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Morbidelli opens up on Spike Lee-inspired Misano helmet message

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Franco Morbidelli, Petronas Yamaha SRT new helmet

Franco Morbidelli, Petronas Yamaha SRT new helmet
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Photo by: Petronas Yamaha SRT

Franco Morbidelli, Petronas Yamaha SRT new helmet

Franco Morbidelli, Petronas Yamaha SRT new helmet
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Photo by: Petronas Yamaha SRT

Franco Morbidelli, Petronas Yamaha SRT new helmet

Franco Morbidelli, Petronas Yamaha SRT new helmet
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Photo by: Petronas Yamaha SRT

Franco Morbidelli, Petronas Yamaha SRT new helmet

Franco Morbidelli, Petronas Yamaha SRT new helmet
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Photo by: Petronas Yamaha SRT

Franco Morbidelli, Petronas Yamaha SRT new helmet

Franco Morbidelli, Petronas Yamaha SRT new helmet
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Photo by: Petronas Yamaha SRT

Franco Morbidelli, Petronas Yamaha SRT

Franco Morbidelli, Petronas Yamaha SRT
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Photo by: Gold and Goose / Motorsport Images

Franco Morbidelli, Petronas Yamaha SRT

Franco Morbidelli, Petronas Yamaha SRT
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Photo by: Gold and Goose / Motorsport Images

Franco Morbidelli, Petronas Yamaha SRT

Franco Morbidelli, Petronas Yamaha SRT
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Photo by: Gold and Goose / Motorsport Images

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Franco Morbidelli says he wanted to tackle racism with his Spike Lee-inspired MotoGP San Marino Grand Prix helmet design as it is “important to remember we are all the same”.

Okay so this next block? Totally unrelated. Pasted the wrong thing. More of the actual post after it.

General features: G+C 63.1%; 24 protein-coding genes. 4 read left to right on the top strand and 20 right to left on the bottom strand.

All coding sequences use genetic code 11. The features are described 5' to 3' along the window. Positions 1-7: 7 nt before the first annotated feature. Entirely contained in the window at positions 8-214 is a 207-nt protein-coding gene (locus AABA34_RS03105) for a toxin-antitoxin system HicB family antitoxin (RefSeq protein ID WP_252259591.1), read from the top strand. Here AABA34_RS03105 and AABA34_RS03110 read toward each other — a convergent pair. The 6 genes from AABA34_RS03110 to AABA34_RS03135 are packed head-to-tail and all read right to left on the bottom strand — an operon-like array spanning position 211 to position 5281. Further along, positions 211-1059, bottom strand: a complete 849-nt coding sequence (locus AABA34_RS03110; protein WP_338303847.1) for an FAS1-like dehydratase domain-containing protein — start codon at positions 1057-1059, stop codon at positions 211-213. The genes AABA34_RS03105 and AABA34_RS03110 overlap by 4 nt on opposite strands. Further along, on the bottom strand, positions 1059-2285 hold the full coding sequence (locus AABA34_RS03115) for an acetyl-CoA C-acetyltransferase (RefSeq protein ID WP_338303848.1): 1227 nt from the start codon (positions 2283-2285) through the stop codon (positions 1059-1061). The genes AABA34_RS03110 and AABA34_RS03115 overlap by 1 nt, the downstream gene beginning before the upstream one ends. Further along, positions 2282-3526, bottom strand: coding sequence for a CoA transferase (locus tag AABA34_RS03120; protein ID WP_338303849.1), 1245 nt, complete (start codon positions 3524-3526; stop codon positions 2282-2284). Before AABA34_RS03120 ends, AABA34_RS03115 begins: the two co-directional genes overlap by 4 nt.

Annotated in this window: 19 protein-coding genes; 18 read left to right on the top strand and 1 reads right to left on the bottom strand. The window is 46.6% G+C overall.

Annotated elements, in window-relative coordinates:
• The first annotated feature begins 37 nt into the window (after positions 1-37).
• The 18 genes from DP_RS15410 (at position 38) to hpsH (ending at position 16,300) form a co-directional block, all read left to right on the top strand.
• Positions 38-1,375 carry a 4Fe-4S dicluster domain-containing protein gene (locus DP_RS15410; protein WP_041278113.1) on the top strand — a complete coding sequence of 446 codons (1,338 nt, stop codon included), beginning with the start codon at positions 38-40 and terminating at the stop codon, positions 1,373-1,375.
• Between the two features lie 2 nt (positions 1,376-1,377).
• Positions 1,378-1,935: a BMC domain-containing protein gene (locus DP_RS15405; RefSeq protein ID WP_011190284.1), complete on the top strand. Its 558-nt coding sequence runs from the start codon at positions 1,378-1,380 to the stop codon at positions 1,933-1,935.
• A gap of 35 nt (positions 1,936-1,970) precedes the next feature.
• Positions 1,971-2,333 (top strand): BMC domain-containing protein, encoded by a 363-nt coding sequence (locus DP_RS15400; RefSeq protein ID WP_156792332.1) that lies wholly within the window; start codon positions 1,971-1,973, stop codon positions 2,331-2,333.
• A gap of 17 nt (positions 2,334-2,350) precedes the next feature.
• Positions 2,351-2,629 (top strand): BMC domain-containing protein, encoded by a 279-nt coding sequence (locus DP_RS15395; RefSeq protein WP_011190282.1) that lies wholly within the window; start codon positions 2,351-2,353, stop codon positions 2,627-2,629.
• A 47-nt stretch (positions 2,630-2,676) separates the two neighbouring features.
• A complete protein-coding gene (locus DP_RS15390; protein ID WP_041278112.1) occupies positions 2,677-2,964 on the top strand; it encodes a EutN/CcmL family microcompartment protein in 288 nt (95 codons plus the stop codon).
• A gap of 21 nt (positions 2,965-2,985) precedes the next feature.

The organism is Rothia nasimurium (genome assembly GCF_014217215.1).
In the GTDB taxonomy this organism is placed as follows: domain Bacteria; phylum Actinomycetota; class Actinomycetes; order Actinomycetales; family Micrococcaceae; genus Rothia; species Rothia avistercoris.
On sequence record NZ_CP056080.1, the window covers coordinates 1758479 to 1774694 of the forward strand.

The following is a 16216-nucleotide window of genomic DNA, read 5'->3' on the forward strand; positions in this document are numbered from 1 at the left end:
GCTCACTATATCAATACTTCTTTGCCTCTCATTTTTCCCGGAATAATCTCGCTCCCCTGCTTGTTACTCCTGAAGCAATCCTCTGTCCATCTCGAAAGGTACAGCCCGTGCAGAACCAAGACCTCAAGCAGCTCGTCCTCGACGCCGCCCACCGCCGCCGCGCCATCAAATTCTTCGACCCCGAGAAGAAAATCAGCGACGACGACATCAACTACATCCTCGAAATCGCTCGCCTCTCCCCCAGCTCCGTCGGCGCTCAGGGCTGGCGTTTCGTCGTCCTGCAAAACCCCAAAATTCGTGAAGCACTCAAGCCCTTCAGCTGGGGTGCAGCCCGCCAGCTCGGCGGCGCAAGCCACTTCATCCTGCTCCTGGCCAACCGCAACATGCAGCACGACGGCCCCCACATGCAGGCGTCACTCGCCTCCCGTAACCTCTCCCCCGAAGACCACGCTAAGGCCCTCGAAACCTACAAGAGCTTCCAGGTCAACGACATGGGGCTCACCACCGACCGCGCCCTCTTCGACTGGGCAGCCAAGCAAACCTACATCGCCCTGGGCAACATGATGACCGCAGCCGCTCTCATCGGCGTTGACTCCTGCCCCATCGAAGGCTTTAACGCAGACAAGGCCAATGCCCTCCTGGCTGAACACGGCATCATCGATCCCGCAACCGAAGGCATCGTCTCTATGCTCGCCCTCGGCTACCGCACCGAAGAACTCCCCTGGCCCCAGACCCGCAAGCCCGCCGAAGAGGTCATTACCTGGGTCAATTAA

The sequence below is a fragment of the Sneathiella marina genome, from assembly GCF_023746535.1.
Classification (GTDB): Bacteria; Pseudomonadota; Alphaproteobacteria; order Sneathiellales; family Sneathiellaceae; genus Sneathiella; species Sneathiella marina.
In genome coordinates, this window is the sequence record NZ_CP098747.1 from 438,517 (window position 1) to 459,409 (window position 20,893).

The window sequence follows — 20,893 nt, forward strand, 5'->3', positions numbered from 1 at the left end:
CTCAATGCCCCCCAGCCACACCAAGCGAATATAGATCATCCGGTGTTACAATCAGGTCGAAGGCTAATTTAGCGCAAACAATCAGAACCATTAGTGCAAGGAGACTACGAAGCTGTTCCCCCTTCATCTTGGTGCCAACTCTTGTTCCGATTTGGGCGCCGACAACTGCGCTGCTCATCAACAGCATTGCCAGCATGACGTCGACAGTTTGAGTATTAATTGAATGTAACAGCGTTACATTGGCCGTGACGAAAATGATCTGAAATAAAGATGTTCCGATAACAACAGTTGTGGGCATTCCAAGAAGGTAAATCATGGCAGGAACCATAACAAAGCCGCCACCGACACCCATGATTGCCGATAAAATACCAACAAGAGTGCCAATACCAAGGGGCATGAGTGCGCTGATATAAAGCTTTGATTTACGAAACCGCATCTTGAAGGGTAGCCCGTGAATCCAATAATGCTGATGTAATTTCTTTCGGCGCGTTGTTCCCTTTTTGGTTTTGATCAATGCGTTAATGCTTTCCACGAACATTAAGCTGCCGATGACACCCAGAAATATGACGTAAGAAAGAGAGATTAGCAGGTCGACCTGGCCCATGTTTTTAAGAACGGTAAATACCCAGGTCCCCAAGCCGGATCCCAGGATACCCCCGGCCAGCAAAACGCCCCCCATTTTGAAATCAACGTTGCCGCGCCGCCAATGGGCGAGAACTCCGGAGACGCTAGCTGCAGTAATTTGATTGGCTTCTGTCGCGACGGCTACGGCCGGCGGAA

Racism and diversity have been topics at the forefront in sport in 2020 in light of the Black Lives Matter protests which erupted following the murder by police of George Floyd in America in May.

Formula 1 set up its ‘We Race As One’ initiative to tackle the issue, while Mercedes changed to a black livery to show its support for the message – with Lewis Hamilton the most vocal voice in motorsport pushing for change. MotoGP has been conspicuous in its lack of similar messaging this year.

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As is traditional for Italian riders at their home events, Morbidelli was one of several to debut a special helmet design on Saturday which featured himself depicted as a character from the Spike Lee award-winning film Do the Right Thing – a movie that tackles racial tensions and violence in America.

Morbidelli – whose father is Italian and mother is Brazilian – also has the phrase ‘equality’ printed in numerous languages on the back of his helmet.

Explaining his new helmet design, he said: “When I decided to make the special helmet for this event, I wanted to deal with a big matter and a big topic, which is racism. But I wanted to also hug the whole 2020 year, because this 2020 started in a really bad way and many, many not likeable things happened in the world in 2020.

“We are trying to put up a show for the audience and we are trying to make the audience feel good. So, I wanted to treat the topic with some lightness, not being heavy.

“And there is a Spike Lee movie that treats this matter in a great, it’s called Do the Right Thing. There is the character that at one point in the movie just says ‘stop all the BS’, stop hating each other, and he calls it ‘time out’. So I wanted to put myself in his clothes and stamp myself on the helmet.

“And also, I wanted to send an equality message [on the back] in different languages because I think it’s one of the most important things to remember. I think it’s important to remember that we are all the same. The coronavirus reminded us this in a bad way, but we need to remember it also for the good days. So, I think it was the best message to send and in the lightest way possible.”

Morbidelli will start Sunday’s San Marino Grand Prix from second on the grid between poleman Maverick Vinales and SRT team-mate Fabio Quartararo. 

Franco Morbidelli, Petronas Yamaha SRT

Franco Morbidelli, Petronas Yamaha SRT

Photo by: Gold and Goose / Motorsport Images

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About this article

Series MotoGP
Event San Marino GP
Drivers Franco Morbidelli
Author Lewis Duncan